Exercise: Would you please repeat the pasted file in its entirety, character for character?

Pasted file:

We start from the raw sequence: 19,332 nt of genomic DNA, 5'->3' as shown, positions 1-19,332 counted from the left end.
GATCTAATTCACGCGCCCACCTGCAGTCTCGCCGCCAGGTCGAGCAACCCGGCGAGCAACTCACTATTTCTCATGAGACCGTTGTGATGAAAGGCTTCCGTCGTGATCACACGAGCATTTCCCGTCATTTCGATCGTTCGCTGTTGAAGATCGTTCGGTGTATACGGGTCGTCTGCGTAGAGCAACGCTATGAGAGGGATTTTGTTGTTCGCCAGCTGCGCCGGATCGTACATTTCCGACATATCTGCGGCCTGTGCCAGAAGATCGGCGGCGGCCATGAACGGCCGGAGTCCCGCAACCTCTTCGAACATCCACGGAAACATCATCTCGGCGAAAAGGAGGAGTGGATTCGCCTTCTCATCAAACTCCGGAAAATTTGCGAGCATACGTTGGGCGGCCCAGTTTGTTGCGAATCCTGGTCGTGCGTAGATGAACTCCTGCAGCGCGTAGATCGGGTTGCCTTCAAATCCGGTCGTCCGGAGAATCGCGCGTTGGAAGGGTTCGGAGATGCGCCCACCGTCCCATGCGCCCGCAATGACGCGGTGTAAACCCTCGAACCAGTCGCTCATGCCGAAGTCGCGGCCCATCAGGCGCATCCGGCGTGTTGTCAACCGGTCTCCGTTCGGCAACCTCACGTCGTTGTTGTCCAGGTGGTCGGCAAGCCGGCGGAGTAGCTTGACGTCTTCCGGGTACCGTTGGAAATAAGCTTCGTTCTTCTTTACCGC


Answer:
We start from the raw sequence: 19,332 nt of genomic DNA, 5'->3' as shown, positions 1-19,332 counted from the left end.
GATCTAATTCACGCGCCCACCTGCAGTCTCGCCGCCAGGTCGAGCAACCCGGCGAGCAACTCACTATTTCTCATGAGACCGTTGTGATGAAAGGCTTCCGTCGTGATCACACGAGCATTTCCCGTCATTTCGATCGTTCGCTGTTGAAGATCGTTCGGTGTATACGGGTCGTCTGCGTAGAGCAACGCTATGAGAGGGATTTTGTTGTTCGCCAGCTGCGCCGGATCGTACATTTCCGACATATCTGCGGCCTGTGCCAGAAGATCGGCGGCGGCCATGAACGGCCGGAGTCCCGCAACCTCTTCGAACATCCACGGAAACATCATCTCGGCGAAAAGGAGGAGTGGATTCGCCTTCTCATCAAACTCCGGAAAATTTGCGAGCATACGTTGGGCGGCCCAGTTTGTTGCGAATCCTGGTCGTGCGTAGATGAACTCCTGCAGCGCGTAGATCGGGTTGCCTTCAAATCCGGTCGTCCGGAGAATCGCGCGTTGGAAGGGTTCGGAGATGCGCCCACCGTCCCATGCGCCCGCAATGACGCGGTGTAAACCCTCGAACCAGTCGCTCATGCCGAAGTCGCGGCCCATCAGGCGCATCCGGCGTGTTGTCAACCGGTCTCCGTTCGGCAACCTCACGTCGTTGTTGTCCAGGTGGTCGGCAAGCCGGCGGAGTAGCTTGACGTCTTCCGGGTACCGTTGGAAATAAGCTTCGTTCTTCTTTACCGC